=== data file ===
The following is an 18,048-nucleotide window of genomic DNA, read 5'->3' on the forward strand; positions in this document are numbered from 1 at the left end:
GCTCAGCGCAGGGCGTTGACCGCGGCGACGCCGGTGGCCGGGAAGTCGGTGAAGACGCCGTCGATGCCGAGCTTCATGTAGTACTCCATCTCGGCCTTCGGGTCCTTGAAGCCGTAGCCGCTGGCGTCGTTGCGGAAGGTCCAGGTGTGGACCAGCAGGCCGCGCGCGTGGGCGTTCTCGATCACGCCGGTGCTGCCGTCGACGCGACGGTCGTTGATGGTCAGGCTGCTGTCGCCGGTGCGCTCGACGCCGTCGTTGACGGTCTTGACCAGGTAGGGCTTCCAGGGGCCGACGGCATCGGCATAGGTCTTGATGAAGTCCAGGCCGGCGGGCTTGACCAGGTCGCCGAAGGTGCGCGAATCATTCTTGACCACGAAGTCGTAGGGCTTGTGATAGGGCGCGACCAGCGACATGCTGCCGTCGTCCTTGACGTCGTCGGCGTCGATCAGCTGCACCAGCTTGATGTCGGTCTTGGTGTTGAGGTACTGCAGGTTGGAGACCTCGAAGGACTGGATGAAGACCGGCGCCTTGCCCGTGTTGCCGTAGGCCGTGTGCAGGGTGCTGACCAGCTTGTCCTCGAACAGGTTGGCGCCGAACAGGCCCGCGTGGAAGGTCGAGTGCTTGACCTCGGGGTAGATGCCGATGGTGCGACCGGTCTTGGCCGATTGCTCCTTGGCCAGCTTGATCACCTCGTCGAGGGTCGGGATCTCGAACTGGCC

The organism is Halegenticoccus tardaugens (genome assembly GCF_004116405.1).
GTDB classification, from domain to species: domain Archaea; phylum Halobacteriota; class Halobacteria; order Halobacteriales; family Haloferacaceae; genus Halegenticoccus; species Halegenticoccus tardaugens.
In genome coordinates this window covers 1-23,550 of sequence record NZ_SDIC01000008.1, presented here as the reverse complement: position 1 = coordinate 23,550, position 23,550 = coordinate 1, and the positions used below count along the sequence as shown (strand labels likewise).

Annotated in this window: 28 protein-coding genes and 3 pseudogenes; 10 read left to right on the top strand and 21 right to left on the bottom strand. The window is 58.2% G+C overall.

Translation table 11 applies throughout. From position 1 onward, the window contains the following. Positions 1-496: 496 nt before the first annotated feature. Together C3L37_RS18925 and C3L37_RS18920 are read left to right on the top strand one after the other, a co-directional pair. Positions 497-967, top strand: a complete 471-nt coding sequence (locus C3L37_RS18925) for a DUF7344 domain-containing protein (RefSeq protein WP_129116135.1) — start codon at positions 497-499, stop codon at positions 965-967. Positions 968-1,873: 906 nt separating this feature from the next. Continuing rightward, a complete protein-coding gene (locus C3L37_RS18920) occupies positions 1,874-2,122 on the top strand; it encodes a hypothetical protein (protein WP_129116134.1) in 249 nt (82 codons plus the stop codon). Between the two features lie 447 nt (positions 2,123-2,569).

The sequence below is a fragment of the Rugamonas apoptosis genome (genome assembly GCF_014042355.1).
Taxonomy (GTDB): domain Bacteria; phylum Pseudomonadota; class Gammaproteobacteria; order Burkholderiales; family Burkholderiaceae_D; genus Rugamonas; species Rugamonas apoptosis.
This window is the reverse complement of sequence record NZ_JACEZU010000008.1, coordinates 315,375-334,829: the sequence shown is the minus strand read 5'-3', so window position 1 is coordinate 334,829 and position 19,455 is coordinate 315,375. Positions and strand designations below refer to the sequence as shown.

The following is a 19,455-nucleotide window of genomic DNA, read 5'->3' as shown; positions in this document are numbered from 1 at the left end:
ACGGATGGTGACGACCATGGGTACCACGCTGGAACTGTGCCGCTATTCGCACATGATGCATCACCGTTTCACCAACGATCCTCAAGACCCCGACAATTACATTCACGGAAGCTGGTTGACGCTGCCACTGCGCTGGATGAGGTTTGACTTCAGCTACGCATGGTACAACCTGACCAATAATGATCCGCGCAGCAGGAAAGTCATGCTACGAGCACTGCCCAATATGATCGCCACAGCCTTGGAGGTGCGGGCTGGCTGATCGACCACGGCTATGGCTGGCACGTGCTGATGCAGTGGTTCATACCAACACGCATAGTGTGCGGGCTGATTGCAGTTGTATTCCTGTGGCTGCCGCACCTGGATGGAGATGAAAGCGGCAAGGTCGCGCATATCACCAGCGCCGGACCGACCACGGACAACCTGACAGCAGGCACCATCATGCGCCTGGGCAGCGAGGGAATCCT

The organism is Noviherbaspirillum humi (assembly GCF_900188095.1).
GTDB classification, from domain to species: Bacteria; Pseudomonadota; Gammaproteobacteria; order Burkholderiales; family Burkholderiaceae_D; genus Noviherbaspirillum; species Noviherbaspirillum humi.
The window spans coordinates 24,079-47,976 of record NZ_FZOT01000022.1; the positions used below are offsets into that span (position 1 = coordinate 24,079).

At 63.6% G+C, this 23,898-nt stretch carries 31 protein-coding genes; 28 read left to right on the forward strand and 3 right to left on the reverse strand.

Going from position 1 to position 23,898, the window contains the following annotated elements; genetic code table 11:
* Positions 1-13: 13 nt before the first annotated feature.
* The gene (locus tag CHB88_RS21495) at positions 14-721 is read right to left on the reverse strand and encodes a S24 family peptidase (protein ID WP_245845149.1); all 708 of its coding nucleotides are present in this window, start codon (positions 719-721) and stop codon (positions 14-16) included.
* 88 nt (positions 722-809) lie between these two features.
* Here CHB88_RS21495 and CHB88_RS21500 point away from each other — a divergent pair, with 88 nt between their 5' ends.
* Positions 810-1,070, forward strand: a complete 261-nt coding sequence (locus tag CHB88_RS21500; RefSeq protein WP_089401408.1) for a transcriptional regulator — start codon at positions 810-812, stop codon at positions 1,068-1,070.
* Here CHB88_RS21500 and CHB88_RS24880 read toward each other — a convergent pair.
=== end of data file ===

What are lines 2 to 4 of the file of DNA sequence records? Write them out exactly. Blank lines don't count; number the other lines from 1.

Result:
GCTCAGCGCAGGGCGTTGACCGCGGCGACGCCGGTGGCCGGGAAGTCGGTGAAGACGCCGTCGATGCCGAGCTTCATGTAGTACTCCATCTCGGCCTTCGGGTCCTTGAAGCCGTAGCCGCTGGCGTCGTTGCGGAAGGTCCAGGTGTGGACCAGCAGGCCGCGCGCGTGGGCGTTCTCGATCACGCCGGTGCTGCCGTCGACGCGACGGTCGTTGATGGTCAGGCTGCTGTCGCCGGTGCGCTCGACGCCGTCGTTGACGGTCTTGACCAGGTAGGGCTTCCAGGGGCCGACGGCATCGGCATAGGTCTTGATGAAGTCCAGGCCGGCGGGCTTGACCAGGTCGCCGAAGGTGCGCGAATCATTCTTGACCACGAAGTCGTAGGGCTTGTGATAGGGCGCGACCAGCGACATGCTGCCGTCGTCCTTGACGTCGTCGGCGTCGATCAGCTGCACCAGCTTGATGTCGGTCTTGGTGTTGAGGTACTGCAGGTTGGAGACCTCGAAGGACTGGATGAAGACCGGCGCCTTGCCCGTGTTGCCGTAGGCCGTGTGCAGGGTGCTGACCAGCTTGTCCTCGAACAGGTTGGCGCCGAACAGGCCCGCGTGGAAGGTCGAGTGCTTGACCTCGGGGTAGATGCCGATGGTGCGACCGGTCTTGGCCGATTGCTCCTTGGCCAGCTTGATCACCTCGTCGAGGGTCGGGATCTCGAACTGGCC

The organism is Halegenticoccus tardaugens (genome assembly GCF_004116405.1).
GTDB classification, from domain to species: domain Archaea; phylum Halobacteriota; class Halobacteria; order Halobacteriales; family Haloferacaceae; genus Halegenticoccus; species Halegenticoccus tardaugens.